New Jersey Gov. Chris Christie was on Mitt Romney's vice presidential short list initially, but the GOP nominee took him off in part because of his weight.
In their new book Double Down, journalists Mark Halperin and John Heilemann reveal that one of the reasons Romney quickly eliminated Christie as a running mate was that he was bothered by his lack of physical fitness.
"Romney marveled at Christie’s girth, his difficulties in making his way down the narrow aisle of the campaign bus," the authors write. "Watching a video of Christie without his suit jacket on, Romney cackled to his aides, 'Guys! Look at that!'"
The Romney campaign had dubbed its search for a vice presidential nominee "Project Goldfish," and Christie was stuck with the code name "Pufferfish," according to a report on the book by The Washington Post.
Former Minnesota Gov. Tim Pawlenty was Lakefish, Sen. Rob Portman (R-Ohio) was Filet-O-Fish, Sen. Marco Rubio (R-Fla.) was Pescado and Rep. Paul Ryan (R-Wis.) was the not-very-secretive Fishconsin.
The New York Times, which also obtained the book, said that after crossing Christie off, Romney reconsidered choosing him, but eventually ruled him out again due to issues surrounding fundraising and vetting:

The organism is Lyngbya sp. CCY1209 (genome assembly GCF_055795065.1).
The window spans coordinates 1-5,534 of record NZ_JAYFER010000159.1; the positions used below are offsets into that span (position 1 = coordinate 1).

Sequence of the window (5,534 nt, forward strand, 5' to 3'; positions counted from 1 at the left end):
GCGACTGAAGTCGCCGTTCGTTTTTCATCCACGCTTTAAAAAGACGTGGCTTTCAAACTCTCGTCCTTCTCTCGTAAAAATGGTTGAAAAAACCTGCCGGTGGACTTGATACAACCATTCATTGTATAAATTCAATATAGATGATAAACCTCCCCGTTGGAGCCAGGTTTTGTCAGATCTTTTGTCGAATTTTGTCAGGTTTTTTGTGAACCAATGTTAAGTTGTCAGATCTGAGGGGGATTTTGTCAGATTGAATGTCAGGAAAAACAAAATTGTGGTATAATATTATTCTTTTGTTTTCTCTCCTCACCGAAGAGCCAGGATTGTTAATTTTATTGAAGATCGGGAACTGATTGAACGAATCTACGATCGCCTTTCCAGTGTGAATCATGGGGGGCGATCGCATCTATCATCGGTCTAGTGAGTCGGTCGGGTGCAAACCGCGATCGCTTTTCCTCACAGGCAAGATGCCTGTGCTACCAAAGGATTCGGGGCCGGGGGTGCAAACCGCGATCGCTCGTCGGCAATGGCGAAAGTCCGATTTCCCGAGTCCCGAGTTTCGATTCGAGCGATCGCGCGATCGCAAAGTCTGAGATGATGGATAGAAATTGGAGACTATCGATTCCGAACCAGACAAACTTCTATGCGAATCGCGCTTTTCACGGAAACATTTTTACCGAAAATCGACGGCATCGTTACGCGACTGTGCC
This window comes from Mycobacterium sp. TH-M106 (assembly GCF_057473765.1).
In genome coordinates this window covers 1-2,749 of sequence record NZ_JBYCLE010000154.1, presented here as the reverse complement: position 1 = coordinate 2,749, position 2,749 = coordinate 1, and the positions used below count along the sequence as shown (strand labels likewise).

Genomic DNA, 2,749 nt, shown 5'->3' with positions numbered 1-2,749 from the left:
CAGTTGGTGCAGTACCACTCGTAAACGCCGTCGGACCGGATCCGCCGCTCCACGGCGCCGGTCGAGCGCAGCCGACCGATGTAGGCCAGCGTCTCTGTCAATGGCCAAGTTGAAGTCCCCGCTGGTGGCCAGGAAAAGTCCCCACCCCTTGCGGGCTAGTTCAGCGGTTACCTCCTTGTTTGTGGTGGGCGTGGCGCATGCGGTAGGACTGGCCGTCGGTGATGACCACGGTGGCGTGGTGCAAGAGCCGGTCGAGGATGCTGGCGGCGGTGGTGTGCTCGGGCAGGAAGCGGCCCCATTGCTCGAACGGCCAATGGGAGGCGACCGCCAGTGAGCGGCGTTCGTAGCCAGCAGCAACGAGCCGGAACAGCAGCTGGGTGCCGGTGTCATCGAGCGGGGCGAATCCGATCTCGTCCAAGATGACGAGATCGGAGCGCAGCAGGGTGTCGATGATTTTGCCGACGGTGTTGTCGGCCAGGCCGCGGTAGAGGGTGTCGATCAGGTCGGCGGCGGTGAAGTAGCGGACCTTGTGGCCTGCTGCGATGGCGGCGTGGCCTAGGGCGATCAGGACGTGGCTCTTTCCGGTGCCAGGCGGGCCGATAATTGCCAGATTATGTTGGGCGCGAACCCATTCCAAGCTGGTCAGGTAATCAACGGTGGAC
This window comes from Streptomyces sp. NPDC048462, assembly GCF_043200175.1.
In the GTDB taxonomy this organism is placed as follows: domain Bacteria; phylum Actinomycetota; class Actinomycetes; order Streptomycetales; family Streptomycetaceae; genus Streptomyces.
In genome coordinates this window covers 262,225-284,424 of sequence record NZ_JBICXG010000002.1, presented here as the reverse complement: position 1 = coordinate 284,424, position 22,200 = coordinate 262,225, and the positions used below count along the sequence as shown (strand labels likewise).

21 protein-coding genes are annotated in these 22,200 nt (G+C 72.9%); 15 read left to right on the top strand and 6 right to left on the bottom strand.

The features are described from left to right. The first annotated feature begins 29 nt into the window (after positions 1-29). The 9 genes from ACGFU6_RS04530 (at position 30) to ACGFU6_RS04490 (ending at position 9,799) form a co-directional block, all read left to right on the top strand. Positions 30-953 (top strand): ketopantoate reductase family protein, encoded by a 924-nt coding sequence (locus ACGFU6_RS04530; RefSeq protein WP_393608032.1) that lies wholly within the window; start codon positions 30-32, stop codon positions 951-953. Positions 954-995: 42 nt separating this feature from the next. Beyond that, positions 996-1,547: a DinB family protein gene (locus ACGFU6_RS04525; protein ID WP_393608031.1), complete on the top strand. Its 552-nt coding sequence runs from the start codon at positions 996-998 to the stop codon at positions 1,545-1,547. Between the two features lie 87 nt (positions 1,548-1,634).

Mr. Romney made the decision not only because of the fund-raising restrictions Mr. Christie would face as the governor of New Jersey, but also because Mr. Christie did not offer the same amount of information to Mr. Romney’s team of vetters as the other potential vice-presidential picks.
According to a memo on Mr. Christie from the vetting team, it had unanswered questions on a defamation lawsuit against the governor from earlier in his political career, on a Securities and Exchange Commission settlement involving Mr. Christie’s brother, on names and documentation of his household help, on information from his time as a securities industry lobbyist, and on his medical history. “The dossier on the Garden State governor’s background was littered with potential land mines,” the authors write.
Romney also didn't like Christie's tendency to show up late to campaign events.
Beth Myers, who oversaw the search for Romney, replied to The New York Times, "Governor Christie complied fully with the Romney campaign's request for documents in a timely manner, including a complete medical report from his internist and cardiologist."